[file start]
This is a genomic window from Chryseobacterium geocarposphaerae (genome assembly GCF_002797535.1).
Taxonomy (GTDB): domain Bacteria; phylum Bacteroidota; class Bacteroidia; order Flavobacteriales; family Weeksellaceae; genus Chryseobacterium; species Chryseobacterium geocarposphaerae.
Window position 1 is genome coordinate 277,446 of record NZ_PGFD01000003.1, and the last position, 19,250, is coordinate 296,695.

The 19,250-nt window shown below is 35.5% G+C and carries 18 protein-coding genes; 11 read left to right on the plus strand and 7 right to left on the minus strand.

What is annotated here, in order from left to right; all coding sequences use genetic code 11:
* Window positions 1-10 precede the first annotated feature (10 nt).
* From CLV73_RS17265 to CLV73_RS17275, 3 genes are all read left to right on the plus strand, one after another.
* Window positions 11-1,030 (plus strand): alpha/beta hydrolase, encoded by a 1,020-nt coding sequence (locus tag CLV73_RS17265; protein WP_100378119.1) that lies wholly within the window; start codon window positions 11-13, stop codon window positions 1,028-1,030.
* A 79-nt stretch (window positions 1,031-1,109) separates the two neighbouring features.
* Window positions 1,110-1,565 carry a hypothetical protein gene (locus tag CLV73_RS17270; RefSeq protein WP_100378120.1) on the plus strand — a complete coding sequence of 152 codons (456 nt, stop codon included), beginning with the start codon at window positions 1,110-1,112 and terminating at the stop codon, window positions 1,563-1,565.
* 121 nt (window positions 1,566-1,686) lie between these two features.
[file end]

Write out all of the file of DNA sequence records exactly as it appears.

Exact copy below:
This is a genomic window from Chryseobacterium geocarposphaerae (genome assembly GCF_002797535.1).
Taxonomy (GTDB): domain Bacteria; phylum Bacteroidota; class Bacteroidia; order Flavobacteriales; family Weeksellaceae; genus Chryseobacterium; species Chryseobacterium geocarposphaerae.
Window position 1 is genome coordinate 277,446 of record NZ_PGFD01000003.1, and the last position, 19,250, is coordinate 296,695.

The 19,250-nt window shown below is 35.5% G+C and carries 18 protein-coding genes; 11 read left to right on the plus strand and 7 right to left on the minus strand.

What is annotated here, in order from left to right; all coding sequences use genetic code 11:
* Window positions 1-10 precede the first annotated feature (10 nt).
* From CLV73_RS17265 to CLV73_RS17275, 3 genes are all read left to right on the plus strand, one after another.
* Window positions 11-1,030 (plus strand): alpha/beta hydrolase, encoded by a 1,020-nt coding sequence (locus tag CLV73_RS17265; protein WP_100378119.1) that lies wholly within the window; start codon window positions 11-13, stop codon window positions 1,028-1,030.
* A 79-nt stretch (window positions 1,031-1,109) separates the two neighbouring features.
* Window positions 1,110-1,565 carry a hypothetical protein gene (locus tag CLV73_RS17270; RefSeq protein WP_100378120.1) on the plus strand — a complete coding sequence of 152 codons (456 nt, stop codon included), beginning with the start codon at window positions 1,110-1,112 and terminating at the stop codon, window positions 1,563-1,565.
* 121 nt (window positions 1,566-1,686) lie between these two features.